What to Expect From a 6 Month Old Puppy

At this point, your puppy will have reached puberty and may act in ways you find disobedient, as they explore their dominance in the home hierarchy. This behavior should not be misinterpreted; rather it indicates their desire to assert themselves.

Your dog should now be fully housetrained, able to go longer without going outside, and they may even be starting to shed their baby teeth (known as deciduous teeth) to make way for adult ones.

Puppy Craze

At six months, your puppy officially becomes an adolescent – marking an exciting new chapter and with it new challenges. Adolescence in puppies resembles what humans experience during their teen years with rebellion and destructive behaviors akin to rebellion and destructiveness, though their bodies still grow larger as they shed baby teeth for adult ones resulting in chewing everything around. To protect him and prevent furniture damage during this stage, give appropriate chew toys and supervise play sessions when possible.

At this point, your pup should be completely potty-trained and capable of holding his bladder for longer. He may still require four to six trips outside daily for potty breaks; accidents may happen occasionally as his elimination muscles expand or when something triggers him to think about going. It is crucial that any adverse experiences and interactions during this formative stage in his life do not upset or upset the process further.

Your puppy should also begin obedience training during this stage; they should be able to sit, stay and come when called as well as learn basic tricks such as rolling over and crawling. In addition, teaching him drop items on command is also recommended to aid cleanup duties and ensure your safety when it comes time to remove an object he shouldn’t.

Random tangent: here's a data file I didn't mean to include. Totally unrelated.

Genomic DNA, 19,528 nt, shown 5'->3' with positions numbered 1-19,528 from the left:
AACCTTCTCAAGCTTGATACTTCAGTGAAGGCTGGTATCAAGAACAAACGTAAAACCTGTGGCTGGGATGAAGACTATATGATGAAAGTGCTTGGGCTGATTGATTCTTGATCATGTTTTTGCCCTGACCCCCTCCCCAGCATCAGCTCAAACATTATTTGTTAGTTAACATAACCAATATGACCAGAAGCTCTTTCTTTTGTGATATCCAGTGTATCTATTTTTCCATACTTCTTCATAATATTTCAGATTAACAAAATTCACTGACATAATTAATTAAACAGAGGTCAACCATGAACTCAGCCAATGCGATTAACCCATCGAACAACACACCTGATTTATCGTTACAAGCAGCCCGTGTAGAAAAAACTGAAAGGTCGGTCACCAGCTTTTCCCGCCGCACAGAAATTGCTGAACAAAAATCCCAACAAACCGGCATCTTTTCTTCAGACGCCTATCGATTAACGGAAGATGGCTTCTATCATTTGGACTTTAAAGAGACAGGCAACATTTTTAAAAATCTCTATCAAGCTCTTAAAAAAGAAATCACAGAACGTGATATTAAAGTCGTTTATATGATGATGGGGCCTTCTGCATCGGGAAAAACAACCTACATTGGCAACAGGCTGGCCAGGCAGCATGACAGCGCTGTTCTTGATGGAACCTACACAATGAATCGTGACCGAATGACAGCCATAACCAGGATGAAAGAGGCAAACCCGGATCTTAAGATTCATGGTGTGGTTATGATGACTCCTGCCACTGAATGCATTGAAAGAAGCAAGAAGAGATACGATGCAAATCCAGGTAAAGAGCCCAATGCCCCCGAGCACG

Your 6-month old puppy should have outgrown its teething phase by now, with only a few adult teeth coming in, making him dependent on chew toys! He may need his adult teeth extracted occasionally. Fear periods tend to be less impactful than their first version but still wise to be avoided during this stage; regular vet visits at this age should be scheduled so you can discuss spaying or neutering; flea, tick and heartworm prevention and vaccination with your veterinarian.


Six months is an important milestone for your puppy. At this age, they should have all their puppy vaccinations complete and only require boosters each year to remain protected against infectious diseases. At this stage, their permanent adult teeth should have come through and may lessen chewing obsessively compared with before. But their hormone-packed bodies still carry on producing willful or rebellious behaviors, so remain firm when training your pup.